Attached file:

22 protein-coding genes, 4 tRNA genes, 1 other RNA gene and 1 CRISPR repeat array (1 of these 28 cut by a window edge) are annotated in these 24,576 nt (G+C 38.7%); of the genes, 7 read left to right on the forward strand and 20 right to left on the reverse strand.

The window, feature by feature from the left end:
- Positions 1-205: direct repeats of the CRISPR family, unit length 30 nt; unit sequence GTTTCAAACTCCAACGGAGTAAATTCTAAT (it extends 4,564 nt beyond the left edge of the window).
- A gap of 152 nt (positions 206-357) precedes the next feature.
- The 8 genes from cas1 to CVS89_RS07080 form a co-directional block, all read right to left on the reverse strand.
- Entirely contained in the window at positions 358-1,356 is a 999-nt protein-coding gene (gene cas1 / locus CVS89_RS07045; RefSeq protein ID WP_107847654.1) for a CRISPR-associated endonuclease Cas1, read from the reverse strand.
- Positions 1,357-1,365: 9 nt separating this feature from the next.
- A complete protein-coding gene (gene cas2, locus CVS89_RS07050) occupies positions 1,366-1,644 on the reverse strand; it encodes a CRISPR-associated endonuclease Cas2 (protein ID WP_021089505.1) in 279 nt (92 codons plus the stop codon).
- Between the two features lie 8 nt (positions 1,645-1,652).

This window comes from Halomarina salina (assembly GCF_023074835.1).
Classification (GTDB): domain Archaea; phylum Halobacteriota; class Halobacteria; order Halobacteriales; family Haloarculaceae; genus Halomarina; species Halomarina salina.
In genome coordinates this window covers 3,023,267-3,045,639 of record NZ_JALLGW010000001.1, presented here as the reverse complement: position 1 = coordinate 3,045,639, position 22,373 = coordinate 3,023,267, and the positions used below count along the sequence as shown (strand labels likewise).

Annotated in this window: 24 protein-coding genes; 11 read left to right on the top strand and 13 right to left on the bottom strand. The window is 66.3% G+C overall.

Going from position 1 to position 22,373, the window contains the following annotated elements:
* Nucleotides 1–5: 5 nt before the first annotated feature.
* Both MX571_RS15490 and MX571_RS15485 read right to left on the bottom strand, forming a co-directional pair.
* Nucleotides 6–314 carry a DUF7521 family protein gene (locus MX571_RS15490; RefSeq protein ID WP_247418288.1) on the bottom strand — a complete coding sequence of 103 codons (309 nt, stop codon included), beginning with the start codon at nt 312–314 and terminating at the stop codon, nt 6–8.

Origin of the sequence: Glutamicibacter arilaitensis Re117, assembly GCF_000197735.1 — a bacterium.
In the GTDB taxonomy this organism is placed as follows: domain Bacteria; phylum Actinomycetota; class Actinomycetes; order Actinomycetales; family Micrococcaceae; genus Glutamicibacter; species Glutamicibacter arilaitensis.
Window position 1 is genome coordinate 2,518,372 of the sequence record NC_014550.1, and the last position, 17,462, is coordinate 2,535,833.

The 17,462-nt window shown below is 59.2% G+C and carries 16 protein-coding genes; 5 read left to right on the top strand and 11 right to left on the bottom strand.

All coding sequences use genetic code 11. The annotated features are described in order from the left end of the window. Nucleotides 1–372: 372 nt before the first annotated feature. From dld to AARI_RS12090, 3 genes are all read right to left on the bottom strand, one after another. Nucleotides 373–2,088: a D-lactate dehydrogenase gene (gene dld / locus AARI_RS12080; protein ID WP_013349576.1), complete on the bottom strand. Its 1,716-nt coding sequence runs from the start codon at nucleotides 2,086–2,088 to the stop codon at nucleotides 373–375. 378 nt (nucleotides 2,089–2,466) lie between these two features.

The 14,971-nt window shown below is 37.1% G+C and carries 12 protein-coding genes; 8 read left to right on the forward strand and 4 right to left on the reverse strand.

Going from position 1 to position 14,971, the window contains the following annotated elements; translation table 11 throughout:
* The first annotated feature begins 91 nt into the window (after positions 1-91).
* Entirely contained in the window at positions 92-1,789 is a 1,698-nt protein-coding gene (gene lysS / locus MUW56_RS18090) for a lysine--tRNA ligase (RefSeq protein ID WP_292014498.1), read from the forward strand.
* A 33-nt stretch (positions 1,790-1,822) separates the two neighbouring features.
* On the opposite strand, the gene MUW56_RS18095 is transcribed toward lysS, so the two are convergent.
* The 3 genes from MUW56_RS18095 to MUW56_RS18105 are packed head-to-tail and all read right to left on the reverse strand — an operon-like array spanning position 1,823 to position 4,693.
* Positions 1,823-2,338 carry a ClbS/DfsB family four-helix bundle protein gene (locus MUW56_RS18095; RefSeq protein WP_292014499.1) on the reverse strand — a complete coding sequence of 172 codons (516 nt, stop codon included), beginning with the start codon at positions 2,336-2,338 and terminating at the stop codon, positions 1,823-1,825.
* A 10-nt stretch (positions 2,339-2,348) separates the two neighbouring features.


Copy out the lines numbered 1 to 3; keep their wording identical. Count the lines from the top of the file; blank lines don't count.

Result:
22 protein-coding genes, 4 tRNA genes, 1 other RNA gene and 1 CRISPR repeat array (1 of these 28 cut by a window edge) are annotated in these 24,576 nt (G+C 38.7%); of the genes, 7 read left to right on the forward strand and 20 right to left on the reverse strand.

The window, feature by feature from the left end:
- Positions 1-205: direct repeats of the CRISPR family, unit length 30 nt; unit sequence GTTTCAAACTCCAACGGAGTAAATTCTAAT (it extends 4,564 nt beyond the left edge of the window).